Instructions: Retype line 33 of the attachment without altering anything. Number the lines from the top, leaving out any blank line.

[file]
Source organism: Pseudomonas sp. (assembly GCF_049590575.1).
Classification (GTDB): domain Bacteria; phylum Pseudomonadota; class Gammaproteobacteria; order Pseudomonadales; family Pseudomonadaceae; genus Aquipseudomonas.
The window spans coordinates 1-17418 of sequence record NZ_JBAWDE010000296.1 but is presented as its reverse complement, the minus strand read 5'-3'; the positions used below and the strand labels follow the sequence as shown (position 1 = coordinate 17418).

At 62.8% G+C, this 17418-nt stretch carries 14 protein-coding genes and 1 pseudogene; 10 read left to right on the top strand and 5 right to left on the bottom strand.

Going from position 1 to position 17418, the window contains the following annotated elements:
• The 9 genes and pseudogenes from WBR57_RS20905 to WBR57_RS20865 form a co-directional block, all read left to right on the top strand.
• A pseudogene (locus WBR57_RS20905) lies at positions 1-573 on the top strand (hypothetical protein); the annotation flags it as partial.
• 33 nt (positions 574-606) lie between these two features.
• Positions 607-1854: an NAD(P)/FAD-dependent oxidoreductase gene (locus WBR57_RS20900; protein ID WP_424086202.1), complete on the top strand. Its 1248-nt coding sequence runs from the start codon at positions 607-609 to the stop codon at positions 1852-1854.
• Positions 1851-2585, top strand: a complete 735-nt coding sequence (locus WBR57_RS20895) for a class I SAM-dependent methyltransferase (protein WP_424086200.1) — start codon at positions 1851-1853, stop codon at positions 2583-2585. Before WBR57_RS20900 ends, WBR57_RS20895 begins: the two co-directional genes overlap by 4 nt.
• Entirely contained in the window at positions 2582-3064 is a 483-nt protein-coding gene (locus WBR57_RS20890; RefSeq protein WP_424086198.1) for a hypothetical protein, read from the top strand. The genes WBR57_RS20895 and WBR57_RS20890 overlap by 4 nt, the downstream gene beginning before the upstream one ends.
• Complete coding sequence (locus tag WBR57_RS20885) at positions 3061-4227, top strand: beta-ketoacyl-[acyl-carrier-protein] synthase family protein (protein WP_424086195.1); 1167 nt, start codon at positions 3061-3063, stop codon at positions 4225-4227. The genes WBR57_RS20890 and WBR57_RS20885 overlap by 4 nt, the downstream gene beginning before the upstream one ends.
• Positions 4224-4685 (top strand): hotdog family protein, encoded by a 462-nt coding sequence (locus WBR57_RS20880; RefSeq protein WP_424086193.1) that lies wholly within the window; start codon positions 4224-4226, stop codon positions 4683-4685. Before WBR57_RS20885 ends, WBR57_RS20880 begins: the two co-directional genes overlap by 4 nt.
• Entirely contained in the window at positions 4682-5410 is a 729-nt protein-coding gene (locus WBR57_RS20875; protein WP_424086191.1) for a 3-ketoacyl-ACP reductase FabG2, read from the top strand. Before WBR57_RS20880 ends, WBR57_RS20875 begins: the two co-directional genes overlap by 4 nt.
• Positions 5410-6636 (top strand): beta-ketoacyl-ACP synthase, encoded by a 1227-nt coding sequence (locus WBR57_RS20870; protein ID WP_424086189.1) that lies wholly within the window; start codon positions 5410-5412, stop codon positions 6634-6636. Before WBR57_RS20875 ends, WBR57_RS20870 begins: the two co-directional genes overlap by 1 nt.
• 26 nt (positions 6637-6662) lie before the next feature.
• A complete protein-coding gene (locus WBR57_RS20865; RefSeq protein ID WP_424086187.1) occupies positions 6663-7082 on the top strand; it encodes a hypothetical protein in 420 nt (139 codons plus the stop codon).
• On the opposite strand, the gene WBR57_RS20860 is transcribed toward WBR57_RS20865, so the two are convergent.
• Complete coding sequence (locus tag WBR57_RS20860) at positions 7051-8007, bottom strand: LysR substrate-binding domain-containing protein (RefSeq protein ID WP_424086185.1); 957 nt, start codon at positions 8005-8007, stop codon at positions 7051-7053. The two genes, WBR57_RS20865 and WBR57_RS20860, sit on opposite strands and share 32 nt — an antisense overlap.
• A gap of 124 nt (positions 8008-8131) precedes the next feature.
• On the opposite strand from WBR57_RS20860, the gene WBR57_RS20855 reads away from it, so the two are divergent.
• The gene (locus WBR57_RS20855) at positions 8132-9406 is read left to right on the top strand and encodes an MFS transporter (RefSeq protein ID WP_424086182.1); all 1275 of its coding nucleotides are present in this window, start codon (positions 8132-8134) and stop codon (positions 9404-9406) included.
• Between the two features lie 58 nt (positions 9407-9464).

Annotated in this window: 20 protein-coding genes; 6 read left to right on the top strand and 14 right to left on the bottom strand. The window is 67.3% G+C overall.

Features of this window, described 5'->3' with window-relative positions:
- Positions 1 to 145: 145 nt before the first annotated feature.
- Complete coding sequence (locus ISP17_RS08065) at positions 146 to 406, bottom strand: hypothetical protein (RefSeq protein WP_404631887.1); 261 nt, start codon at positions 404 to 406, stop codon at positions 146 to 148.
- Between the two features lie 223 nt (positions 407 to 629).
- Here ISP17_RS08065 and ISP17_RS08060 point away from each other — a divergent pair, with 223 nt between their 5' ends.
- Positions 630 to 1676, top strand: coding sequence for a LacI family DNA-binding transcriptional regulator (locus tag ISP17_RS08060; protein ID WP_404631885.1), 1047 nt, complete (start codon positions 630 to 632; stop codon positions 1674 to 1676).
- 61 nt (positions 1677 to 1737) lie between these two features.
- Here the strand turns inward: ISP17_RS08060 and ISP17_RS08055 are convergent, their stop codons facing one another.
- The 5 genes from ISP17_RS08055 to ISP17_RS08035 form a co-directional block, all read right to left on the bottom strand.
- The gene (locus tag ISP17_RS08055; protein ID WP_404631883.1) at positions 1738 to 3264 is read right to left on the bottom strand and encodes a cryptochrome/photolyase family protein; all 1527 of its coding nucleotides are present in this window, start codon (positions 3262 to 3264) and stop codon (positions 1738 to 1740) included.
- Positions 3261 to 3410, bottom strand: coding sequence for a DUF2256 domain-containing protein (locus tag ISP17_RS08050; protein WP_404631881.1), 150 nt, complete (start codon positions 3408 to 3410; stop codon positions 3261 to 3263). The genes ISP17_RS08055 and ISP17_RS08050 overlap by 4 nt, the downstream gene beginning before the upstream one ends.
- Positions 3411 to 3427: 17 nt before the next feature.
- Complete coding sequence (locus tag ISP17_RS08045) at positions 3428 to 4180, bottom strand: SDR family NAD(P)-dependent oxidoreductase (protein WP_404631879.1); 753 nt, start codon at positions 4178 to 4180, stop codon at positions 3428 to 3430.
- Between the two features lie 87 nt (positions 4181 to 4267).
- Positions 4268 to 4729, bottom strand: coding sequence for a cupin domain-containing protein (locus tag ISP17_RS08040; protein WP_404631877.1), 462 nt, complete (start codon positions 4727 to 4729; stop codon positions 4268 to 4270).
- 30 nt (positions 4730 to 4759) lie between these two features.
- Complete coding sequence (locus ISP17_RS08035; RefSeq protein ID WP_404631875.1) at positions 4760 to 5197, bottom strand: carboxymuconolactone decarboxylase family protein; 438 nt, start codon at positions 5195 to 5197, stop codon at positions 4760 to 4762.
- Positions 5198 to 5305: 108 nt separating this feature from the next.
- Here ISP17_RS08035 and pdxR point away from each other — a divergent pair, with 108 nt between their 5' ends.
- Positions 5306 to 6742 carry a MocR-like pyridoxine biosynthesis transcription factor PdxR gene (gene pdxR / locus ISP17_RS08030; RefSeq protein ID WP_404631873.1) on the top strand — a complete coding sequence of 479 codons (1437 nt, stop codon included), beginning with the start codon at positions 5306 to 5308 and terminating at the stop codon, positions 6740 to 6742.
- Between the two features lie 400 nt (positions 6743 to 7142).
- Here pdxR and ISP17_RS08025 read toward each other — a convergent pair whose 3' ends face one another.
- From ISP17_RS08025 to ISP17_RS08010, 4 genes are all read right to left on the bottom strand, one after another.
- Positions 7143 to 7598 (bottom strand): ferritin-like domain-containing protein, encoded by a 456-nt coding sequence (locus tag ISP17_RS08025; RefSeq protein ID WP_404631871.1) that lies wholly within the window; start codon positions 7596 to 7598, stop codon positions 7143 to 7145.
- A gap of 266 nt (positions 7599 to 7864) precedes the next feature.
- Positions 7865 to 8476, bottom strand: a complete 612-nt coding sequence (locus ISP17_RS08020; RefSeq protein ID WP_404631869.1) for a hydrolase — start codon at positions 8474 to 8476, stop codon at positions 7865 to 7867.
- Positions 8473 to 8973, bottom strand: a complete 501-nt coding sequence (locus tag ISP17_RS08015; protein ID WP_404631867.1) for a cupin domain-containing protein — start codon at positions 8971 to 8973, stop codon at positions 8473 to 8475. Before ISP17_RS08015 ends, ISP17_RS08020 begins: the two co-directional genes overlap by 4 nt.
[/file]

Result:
- The 5 genes from ISP17_RS08055 to ISP17_RS08035 form a co-directional block, all read right to left on the bottom strand.